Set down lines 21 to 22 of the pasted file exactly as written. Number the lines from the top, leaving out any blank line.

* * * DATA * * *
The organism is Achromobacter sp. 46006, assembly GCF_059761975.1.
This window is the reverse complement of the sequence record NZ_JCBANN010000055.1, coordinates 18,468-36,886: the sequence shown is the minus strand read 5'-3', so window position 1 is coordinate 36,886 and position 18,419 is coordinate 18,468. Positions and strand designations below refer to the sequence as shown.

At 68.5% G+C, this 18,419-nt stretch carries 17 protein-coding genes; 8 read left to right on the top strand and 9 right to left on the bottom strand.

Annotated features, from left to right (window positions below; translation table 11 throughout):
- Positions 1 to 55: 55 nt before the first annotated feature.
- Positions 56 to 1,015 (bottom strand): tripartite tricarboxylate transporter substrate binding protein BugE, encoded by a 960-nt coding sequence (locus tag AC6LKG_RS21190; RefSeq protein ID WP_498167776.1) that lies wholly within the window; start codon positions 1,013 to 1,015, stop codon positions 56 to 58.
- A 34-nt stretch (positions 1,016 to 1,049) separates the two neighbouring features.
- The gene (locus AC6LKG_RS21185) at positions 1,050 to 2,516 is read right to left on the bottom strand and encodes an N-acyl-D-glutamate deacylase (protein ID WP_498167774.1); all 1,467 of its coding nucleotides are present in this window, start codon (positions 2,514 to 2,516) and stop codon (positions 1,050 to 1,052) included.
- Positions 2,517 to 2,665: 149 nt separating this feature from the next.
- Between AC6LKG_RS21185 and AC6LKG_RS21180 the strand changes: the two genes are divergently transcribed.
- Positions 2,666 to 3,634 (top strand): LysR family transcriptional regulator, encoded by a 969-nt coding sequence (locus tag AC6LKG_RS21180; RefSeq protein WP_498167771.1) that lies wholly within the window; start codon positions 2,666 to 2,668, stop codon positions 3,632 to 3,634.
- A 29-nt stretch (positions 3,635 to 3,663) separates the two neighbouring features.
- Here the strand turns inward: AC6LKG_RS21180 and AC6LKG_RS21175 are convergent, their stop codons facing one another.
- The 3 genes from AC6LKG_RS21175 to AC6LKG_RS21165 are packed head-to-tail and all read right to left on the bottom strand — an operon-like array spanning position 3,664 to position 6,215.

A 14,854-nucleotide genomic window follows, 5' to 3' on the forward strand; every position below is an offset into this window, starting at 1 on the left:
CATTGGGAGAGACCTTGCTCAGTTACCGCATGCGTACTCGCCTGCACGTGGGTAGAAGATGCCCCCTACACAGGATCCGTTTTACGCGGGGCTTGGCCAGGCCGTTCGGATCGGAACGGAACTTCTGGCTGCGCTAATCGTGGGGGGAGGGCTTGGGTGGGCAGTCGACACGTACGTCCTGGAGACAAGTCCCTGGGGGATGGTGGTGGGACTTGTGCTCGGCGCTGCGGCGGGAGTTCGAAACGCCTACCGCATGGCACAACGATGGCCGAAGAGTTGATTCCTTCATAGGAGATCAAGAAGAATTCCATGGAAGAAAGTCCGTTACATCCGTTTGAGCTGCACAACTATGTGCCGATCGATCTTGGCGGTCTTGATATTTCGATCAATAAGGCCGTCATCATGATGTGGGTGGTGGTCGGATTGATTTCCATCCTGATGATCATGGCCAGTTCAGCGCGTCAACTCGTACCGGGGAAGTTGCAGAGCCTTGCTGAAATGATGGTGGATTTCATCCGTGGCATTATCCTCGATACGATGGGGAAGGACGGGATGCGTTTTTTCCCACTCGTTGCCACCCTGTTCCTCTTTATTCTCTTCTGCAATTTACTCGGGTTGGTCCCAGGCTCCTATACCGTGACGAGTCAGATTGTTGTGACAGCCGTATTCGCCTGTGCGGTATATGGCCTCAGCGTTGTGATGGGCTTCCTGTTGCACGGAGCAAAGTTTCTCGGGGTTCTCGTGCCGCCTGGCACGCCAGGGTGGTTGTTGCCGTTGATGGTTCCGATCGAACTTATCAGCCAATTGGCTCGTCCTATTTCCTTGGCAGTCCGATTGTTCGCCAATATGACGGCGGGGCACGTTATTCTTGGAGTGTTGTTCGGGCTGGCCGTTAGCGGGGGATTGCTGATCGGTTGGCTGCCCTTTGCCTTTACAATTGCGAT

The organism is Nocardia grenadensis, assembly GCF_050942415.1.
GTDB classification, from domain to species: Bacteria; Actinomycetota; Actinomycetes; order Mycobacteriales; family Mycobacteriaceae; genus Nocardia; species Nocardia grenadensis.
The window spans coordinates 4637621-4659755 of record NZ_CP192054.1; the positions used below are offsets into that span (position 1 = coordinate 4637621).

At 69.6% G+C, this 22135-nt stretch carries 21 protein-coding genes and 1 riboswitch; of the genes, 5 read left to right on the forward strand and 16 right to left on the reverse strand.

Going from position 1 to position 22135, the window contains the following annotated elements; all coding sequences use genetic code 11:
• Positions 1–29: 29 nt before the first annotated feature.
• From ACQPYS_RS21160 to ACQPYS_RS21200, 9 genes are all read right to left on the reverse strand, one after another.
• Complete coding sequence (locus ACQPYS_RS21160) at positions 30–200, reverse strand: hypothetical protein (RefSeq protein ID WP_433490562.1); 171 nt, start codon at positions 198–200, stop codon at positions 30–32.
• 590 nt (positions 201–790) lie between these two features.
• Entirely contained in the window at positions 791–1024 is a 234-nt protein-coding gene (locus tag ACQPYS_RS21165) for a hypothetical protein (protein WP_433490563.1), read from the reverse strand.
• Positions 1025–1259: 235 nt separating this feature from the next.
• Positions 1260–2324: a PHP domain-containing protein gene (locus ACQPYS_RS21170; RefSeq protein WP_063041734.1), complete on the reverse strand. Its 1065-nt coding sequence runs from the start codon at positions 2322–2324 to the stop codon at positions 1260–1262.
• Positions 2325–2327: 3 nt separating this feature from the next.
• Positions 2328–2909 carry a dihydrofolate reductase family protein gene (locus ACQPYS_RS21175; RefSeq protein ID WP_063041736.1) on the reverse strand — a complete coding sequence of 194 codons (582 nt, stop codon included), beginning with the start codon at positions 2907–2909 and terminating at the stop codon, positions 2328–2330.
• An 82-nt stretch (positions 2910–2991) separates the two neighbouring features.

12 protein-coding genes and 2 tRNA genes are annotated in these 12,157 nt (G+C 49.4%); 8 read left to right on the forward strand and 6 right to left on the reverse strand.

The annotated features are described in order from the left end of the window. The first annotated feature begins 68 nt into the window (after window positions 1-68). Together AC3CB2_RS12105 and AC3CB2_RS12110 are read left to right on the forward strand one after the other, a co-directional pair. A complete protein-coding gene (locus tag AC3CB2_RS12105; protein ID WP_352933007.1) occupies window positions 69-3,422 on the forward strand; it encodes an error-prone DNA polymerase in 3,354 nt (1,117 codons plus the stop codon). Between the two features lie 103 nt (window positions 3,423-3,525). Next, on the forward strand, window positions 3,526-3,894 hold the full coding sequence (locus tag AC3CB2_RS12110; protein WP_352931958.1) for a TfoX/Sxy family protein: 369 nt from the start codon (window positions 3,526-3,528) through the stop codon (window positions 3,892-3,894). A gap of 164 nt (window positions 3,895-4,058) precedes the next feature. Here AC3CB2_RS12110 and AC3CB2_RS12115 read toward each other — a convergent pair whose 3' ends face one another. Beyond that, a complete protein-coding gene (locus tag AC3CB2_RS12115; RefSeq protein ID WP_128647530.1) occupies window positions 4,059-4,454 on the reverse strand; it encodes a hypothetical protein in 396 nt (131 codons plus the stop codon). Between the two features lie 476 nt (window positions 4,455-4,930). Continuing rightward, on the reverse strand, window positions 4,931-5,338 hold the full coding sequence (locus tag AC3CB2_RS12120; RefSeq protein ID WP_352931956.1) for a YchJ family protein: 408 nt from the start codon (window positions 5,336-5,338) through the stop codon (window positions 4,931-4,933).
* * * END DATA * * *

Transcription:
Going from position 1 to position 22135, the window contains the following annotated elements; all coding sequences use genetic code 11:
• Positions 1–29: 29 nt before the first annotated feature.